By Ken Kobayashi
(Honolulu Star Advertiser)
Two years ago, former Gov. George Ariyoshi and others filed a lawsuit seeking as much as $725 million for what they said was an invalid 2002 merger involving the high-technology company Pihana Pacific.
But now Ariyoshi and his fellow plaintiffs, including the University of Hawaii, must pay $3.4 million in fees and costs to the attorneys who represented the companies named in the suit.
Ariyoshi and high-technology entrepreneur Lambert Onuma, both of whom helped raise more than $200 million in investments in Pihana prior to the merger, alleged that they and other shareholders of common stock were "frozen out" when it merged with Equinix, a California-based company.
The suit said they did not receive any money for their stock.
But Circuit Judge Rom Trader granted a request by the civil defendants in May to dismiss the lawsuit and later awarded their attorneys the fees and costs, a staggering amount, legal observers say, for a matter that did not go to trial.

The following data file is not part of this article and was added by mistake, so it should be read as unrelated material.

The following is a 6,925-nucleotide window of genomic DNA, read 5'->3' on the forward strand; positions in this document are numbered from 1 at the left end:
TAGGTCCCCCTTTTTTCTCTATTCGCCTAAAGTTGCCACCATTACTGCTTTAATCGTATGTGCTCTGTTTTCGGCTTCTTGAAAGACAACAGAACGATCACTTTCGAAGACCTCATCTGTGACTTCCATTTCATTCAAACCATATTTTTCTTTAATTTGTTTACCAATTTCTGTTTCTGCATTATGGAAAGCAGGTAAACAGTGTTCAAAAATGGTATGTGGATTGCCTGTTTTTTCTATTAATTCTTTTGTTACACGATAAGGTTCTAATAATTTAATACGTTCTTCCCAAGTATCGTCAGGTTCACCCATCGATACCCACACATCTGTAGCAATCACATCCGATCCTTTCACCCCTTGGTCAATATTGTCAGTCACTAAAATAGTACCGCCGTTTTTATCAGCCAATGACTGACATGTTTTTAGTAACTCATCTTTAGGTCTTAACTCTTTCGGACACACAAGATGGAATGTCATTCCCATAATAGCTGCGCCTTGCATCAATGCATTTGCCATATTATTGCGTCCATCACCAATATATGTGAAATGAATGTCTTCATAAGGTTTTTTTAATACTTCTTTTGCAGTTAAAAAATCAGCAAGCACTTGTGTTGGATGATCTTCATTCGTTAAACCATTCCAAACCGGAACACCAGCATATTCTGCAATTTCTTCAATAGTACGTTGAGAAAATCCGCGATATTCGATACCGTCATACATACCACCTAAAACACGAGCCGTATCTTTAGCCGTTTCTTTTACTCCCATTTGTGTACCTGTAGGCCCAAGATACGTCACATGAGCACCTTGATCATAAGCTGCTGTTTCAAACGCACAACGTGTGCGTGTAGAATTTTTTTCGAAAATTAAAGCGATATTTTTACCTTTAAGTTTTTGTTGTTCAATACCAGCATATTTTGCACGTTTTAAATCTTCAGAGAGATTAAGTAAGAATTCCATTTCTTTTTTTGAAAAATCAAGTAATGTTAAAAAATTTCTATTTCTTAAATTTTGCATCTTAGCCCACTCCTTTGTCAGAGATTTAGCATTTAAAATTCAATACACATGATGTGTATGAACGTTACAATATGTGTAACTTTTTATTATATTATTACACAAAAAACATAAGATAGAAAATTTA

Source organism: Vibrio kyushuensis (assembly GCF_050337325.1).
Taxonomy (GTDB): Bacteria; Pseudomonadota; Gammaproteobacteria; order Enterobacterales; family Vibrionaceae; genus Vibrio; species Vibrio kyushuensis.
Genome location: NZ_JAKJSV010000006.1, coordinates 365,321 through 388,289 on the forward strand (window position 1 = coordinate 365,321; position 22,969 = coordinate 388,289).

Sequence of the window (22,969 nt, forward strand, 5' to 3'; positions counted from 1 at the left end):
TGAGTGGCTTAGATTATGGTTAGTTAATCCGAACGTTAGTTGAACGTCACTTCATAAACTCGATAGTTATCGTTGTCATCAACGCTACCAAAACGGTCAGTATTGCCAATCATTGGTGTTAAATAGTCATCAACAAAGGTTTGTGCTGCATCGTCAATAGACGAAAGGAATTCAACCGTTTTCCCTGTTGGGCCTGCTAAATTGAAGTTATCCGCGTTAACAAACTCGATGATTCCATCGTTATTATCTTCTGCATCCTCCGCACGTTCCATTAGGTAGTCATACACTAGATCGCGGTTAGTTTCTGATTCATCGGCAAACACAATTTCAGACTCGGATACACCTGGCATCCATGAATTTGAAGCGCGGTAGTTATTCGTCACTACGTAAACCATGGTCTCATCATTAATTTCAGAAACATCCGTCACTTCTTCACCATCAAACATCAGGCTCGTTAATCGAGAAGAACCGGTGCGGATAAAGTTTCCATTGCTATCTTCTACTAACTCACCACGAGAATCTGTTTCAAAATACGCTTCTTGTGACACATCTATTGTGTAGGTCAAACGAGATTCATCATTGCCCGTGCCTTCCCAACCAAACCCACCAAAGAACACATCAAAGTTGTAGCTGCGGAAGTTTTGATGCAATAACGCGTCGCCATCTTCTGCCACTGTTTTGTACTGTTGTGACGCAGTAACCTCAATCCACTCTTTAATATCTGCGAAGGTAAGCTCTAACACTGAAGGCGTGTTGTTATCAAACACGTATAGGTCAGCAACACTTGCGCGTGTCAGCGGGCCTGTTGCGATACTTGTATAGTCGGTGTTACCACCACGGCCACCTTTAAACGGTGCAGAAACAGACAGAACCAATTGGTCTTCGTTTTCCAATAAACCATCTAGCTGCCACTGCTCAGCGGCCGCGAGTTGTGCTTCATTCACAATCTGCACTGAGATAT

The litigation has raised eyebrows in the legal community with the dismissal of such a complex case and the amount of the fees and costs incurred before either side could mount the even more costly process of deposing witnesses and preparing for other pretrial matters.
It also underscores the price tag and the risks of high-stakes litigation over contract disputes that can allow the winning side to recover attorney fees.
Ariyoshi and the others are appealing the dismissal ruling and the fees and costs award to the Hawaii Supreme Court.
He and Onuma, who held the bulk of the common stock, said in court papers that if they lose the appeal, they will cover the $3.4 million judgment, which would mean UH and other plaintiffs would not have to pay.